See, I'm a big proponent of non-traditional work schedules, and telecommuting, and, you know, having organizations function in the 21st Century. And I don't think that's unreasonable. But as a woman - even to other women - I still felt as though I needed to explain myself, and it was silly. Even here I feel compelled to explain that I don't want to NOT work, I just don't want to work in an old-school system that doesn't appreciate or understand the modern workplace.

I've grown up with very high-achieving people which has propelled me forward - heck, I am 23 and have a Master's degree which is pretty cool. But a certain level of judgement has always existed in my circles about choosing a less-career dominated life and I've played into it - so it was a unique experience to be on the other side of that for the first time.

Tuesday, December 13, 2011

Let's Play a Game

And the name of the game is, Multicultural or Racist? (developed by my sister).

I'll start you off easy and for each Santa you see, think to yourself, is this multicultural, racist, or neither?


*Thanks to Ikea for these gems! 

Friday, December 9, 2011

I'm Political and I'm Upset

I am a political person. I care about the politics of women and I have no problem using My Orange Chair to talk about this. Recently, Health and Human Services Secretary Kathleen Sebelius' used her power to overrule the Food and Drug Administration's decision to make emergency contraception available over the counter for all women, including girls under 17. This decision was unprecedented, unexpected, and in my opinion, ridiculous. 

I understand that many people will have different opinions about this issue. Parents may support Sibelius and the administration because they want to know what their teens are doing. Others may morally opposed plan B outright. 

My feeling is that, in its truest form, this act ONLY serves to take away a woman's choice to manage her body. AND I have to say, if you're waiting for a confrontation with your parents, a doctor's appointment, and a prescription, you're rendering plan B useless - you really are just removing this option altogether for young women and we have so few options as it is. 

Many of the arguments I've heard so far in support of Sibelius only point to the fact that we have deep systemic issues. 
The problem: We shouldn't be giving medication to young girls when they do not have education about it. 
The fix: (1) Comprehensive sex education in all schools, (2) Allowing pharmacists to do what they're trained to do, not just deal with insurance issues.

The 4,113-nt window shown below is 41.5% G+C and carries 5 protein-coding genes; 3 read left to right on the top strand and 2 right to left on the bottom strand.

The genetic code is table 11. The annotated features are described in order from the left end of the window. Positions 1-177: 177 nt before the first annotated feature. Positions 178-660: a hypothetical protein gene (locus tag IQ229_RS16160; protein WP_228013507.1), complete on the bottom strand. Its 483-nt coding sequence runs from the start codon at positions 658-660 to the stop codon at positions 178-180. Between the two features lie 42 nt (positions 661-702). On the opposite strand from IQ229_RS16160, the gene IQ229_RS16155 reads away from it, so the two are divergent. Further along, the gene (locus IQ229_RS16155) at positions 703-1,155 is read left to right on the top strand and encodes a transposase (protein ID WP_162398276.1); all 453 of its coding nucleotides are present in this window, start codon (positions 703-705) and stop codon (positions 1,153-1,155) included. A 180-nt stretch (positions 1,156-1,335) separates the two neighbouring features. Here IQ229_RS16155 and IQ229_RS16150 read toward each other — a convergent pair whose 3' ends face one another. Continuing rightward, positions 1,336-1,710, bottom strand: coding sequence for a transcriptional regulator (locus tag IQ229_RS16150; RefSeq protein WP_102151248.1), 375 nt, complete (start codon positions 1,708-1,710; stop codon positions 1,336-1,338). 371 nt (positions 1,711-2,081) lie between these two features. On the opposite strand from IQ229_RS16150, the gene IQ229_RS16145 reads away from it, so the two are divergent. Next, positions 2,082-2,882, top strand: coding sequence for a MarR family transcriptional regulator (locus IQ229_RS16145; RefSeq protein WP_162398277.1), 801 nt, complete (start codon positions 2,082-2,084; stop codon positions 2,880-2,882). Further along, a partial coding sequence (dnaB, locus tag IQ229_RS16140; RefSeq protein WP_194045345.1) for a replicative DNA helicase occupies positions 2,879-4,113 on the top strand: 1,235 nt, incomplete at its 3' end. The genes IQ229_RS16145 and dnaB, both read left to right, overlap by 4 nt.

The problem: Parents should know what is going on with their teens. 
The fix: Get realistic expectations about teenagers and give young women some credit. I lived in a pretty open environment with my parents and I wasn't even comfortable telling them I was sexually active. I can't imagine having to tell them I was pregnant. And if I were - I know exactly what I would've done and I would've taken it seriously. But there's a lot of shame and blame going on in our culture towards women who have sex which makes it inherently more difficult to talk about. 

I don't believe for a second that Sibelius made this decision on her own - I'm irritated with the administration's phony paternalism. Here's a clip from Salon writer Rebecca Traister: 

“As the father of two daughters,” Obama told reporters, “I think it is important for us to make sure that we apply some common sense to various rules when it comes to over-the-counter medicine.”
First of all, the president was not talking about “various rules.” He was supporting a very specific rule, one that prevents young women from easily obtaining a drug that can help them control their reproductive lives, at an age when their economic, educational, familial and professional futures are perhaps most at risk of being derailed by an unplanned pregnancy. “As the father of two daughters,” Obama might want to reconsider his position on preventing young women from being able to exercise this form of responsibility over their own bodies and lives.
But as an American, I think it is important for my president not to turn to paternalistic claptrap and enfeebling references to the imagined ineptitude and irresponsibility of his daughters – and young women around the country – to justify a curtailment of access to medically safe contraceptives. The notion that in aggressively conscribing women’s abilities to protect themselves against unplanned pregnancy Obama is just laying down some Olde Fashioned Dad Sense diminishes an issue of gender equality, sexual health and medical access. Recasting this debate as an episode of “Father Knows Best” reaffirms hoary attitudes about young women and sex that had their repressive heyday in the era whence that program sprang.

Thursday, December 8, 2011

Are You Working At Work?

Here's an interesting infographic I came across recently. Obviously some of these items are a big part of what people DO at work but I think a lot of us are looking at facebook for play. I don't have a problem with this - I think people need their cool down time and a chance to reconnect with others outside of their office.